— R. A. Lafferty American writer 1914 - 2002
Context: It all goes back to Neil Gaiman. In the foreword to “Fragile Things,” he wrote that his short story “Sunbird” was his way of trying to write his own R. A. Lafferty story. So I found “Nine Hundred Grandmothers,” and it’s like nothing I’ve ever read before. It’s very blue-collar science fiction – all the familiar tropes of people going to outer space and to other planets. It’s hilarious, incredibly funny and at the same time it’s insanely dark. You get the feeling like it’s a guy just writing to amuse himself: “I don’t care if any of this makes sense, but I want to see weird stuff happen.” One of his stories starts off, “He began by breaking things that morning.” There’s a short story called “Ginny Wrapped in the Sun,” and it’s just about this little girl who’s super strong, running around, picking things up. You get such a sense of joy and boundless imagination in every sentence – even if the story doesn’t totally cohere, you feel like it’s about something. It’s so incredibly Tulsa. You get that feeling when you see a Flaming Lips show. It’s not like we’re dark and hurt and twisted. It’s like, "I’ve got blood on my face – come on, y’all, this is awesome."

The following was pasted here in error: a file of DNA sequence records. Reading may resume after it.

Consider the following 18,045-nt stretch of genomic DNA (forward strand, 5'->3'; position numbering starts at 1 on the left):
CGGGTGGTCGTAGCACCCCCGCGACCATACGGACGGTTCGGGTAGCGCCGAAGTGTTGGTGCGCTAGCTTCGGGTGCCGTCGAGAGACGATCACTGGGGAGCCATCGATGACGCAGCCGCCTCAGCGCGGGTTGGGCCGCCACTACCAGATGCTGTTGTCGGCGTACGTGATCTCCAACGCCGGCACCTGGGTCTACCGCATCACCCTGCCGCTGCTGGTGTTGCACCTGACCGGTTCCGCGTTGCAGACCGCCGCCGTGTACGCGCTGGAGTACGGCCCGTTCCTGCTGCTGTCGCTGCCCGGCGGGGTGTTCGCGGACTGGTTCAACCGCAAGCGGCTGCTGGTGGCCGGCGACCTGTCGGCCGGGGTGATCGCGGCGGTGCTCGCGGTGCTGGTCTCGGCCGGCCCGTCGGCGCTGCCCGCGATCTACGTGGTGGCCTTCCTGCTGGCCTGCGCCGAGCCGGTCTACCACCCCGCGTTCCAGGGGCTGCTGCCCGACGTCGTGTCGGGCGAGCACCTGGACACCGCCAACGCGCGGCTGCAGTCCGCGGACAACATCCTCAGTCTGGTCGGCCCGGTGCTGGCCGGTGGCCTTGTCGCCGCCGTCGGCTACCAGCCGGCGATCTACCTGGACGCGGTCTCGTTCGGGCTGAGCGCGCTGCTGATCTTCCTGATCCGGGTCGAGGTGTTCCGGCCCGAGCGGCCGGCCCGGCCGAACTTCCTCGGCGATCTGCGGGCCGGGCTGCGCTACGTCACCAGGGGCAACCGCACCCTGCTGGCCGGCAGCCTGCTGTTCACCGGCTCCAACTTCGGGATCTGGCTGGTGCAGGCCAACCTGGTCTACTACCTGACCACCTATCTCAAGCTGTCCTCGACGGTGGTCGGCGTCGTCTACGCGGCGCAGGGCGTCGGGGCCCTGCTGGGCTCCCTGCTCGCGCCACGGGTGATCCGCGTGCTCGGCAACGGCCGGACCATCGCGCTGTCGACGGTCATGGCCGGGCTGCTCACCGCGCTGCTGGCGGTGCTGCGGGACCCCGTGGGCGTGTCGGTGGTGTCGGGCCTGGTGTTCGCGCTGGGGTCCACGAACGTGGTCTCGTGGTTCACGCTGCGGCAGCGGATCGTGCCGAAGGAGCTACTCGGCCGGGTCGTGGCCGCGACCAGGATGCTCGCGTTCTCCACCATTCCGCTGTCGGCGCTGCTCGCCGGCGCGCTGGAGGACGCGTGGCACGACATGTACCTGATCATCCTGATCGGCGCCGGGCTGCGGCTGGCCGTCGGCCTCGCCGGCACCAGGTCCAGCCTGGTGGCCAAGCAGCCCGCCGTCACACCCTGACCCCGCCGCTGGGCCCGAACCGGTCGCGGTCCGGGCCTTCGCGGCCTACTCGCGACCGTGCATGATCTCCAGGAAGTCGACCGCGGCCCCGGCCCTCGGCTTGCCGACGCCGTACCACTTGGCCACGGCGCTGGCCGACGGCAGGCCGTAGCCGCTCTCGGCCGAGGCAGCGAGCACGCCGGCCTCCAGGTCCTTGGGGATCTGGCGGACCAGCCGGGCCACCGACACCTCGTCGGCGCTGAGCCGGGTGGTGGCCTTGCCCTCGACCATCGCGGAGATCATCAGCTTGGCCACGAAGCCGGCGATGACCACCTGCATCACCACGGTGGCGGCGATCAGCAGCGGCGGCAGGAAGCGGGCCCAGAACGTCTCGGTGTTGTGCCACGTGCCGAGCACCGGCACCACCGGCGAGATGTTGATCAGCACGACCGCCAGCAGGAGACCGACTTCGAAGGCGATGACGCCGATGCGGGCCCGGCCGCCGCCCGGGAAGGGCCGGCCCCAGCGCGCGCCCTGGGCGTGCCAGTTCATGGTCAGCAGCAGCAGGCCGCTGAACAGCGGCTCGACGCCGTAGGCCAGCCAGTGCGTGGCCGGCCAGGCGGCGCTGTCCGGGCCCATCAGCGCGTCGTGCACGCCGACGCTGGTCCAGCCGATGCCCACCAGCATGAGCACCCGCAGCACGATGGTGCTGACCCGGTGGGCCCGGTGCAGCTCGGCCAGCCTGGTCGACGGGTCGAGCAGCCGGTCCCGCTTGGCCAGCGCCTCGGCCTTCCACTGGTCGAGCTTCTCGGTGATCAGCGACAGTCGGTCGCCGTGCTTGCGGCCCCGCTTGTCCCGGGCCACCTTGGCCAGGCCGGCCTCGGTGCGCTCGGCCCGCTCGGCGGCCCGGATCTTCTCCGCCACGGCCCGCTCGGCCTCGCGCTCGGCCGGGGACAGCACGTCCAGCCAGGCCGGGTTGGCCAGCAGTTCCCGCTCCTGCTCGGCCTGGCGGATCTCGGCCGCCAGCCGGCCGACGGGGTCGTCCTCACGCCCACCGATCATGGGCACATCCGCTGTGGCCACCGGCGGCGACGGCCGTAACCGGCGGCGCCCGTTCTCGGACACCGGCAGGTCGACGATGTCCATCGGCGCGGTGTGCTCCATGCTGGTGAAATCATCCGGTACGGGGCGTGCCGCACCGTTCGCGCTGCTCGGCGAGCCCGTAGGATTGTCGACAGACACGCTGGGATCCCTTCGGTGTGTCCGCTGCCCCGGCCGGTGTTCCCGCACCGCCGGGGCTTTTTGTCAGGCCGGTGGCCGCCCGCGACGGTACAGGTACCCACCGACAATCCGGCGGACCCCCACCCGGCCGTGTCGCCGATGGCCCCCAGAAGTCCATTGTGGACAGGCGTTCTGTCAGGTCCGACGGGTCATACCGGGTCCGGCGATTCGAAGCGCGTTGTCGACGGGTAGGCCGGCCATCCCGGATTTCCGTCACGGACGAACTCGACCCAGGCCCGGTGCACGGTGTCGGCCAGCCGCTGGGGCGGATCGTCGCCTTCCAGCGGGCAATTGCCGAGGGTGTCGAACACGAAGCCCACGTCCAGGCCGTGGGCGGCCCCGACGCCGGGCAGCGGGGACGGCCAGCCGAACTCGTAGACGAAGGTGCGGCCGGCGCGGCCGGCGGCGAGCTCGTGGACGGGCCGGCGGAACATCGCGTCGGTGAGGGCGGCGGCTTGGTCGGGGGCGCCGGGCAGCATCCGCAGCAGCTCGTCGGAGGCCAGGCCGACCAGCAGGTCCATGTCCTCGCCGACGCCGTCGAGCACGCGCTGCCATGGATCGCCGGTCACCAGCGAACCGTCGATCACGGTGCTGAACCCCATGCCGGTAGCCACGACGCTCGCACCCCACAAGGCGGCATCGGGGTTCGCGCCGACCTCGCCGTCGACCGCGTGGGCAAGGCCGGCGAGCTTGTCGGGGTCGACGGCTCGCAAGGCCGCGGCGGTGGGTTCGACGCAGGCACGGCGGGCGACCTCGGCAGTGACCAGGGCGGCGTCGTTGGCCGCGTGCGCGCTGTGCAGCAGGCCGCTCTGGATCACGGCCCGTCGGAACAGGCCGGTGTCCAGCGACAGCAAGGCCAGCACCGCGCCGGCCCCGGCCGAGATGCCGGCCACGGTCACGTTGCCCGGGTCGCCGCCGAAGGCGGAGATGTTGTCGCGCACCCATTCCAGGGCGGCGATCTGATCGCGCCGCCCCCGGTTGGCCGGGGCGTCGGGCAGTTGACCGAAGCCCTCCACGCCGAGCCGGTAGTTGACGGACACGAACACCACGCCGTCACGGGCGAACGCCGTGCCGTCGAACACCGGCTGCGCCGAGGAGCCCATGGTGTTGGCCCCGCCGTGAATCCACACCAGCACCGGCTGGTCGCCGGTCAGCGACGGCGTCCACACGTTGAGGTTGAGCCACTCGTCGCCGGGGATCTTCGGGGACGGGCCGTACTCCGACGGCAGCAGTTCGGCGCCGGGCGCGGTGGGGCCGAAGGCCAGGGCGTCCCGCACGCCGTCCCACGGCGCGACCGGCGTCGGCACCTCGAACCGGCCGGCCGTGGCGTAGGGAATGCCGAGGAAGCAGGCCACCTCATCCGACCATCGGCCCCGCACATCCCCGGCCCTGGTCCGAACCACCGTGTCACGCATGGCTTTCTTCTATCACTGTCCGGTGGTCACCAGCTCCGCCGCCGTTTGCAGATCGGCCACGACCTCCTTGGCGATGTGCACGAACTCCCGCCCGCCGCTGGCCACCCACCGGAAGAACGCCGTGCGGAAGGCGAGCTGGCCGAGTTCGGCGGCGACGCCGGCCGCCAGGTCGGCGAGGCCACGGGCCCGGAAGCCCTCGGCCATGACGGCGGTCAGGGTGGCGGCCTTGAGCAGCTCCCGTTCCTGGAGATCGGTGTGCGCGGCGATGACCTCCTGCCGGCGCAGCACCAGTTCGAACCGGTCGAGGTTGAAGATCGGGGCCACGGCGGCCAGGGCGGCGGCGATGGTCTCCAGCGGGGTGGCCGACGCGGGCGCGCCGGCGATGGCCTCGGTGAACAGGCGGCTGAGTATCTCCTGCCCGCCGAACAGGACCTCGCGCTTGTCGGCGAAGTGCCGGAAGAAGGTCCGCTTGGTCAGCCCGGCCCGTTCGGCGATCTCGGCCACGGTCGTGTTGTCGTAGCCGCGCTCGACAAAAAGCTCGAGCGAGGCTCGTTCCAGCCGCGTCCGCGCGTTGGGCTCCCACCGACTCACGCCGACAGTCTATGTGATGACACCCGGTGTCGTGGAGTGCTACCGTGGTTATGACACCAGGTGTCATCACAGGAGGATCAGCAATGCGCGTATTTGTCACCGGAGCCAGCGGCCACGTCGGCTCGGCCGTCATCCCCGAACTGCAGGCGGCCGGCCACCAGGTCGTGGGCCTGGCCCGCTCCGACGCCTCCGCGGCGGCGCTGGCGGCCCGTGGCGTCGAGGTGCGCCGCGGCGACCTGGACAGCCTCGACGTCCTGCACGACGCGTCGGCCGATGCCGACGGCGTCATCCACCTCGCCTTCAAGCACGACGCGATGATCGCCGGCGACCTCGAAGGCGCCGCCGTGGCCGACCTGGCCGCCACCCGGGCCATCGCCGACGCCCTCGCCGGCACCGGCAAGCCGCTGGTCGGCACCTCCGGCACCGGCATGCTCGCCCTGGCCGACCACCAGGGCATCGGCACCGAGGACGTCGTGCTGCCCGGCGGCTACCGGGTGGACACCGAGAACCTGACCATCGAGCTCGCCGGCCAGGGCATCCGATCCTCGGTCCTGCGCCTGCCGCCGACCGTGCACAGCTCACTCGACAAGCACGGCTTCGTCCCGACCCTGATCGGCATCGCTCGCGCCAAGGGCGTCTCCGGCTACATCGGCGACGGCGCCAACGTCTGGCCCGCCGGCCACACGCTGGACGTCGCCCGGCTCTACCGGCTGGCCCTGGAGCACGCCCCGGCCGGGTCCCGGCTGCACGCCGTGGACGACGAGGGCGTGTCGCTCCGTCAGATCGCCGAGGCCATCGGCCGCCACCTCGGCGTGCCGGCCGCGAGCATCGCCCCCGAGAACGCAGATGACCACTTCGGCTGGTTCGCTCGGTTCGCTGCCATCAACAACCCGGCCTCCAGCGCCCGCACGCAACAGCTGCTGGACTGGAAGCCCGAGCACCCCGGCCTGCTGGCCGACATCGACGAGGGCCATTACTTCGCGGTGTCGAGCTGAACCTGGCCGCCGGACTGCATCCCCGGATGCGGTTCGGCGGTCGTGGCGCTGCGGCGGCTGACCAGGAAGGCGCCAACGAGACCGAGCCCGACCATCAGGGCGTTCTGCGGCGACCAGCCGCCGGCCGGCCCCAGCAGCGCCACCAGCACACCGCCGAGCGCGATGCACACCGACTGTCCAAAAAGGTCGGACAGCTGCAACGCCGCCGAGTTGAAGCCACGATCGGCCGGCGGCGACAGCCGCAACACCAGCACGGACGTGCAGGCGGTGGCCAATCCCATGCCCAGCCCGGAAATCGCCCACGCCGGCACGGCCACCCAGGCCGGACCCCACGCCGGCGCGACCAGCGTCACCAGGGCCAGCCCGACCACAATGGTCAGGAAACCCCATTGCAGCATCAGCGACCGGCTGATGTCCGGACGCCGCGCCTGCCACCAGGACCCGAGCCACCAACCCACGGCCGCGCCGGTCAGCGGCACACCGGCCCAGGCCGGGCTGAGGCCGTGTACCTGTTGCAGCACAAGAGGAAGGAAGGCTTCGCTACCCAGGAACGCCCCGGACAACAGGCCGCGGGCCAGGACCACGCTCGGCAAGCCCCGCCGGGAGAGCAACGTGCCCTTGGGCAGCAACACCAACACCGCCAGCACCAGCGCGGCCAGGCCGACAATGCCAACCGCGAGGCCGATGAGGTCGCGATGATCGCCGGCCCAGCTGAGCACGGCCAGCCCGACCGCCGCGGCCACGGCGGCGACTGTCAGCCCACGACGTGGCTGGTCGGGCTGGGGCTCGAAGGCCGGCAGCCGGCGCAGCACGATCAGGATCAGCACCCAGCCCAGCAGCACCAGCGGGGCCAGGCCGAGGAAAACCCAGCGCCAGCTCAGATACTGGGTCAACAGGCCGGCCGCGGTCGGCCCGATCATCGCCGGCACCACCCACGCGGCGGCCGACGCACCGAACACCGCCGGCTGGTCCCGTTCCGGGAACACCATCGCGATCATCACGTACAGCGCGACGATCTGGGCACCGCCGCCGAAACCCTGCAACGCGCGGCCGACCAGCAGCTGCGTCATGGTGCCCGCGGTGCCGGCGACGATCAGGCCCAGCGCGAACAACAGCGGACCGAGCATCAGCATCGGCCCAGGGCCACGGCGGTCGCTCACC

Bill Hader, Saturday Night Live comedian, in a review of Nine Hundred Grandmothers in "‘It’s So Incredibly Tulsa’: Bill Hader’s Book Picks" in The New York Times (31 January 2008) http://artsbeat.blogs.nytimes.com/2008/01/31/its-so-incredibly-tulsa-bill-haders-book-picks/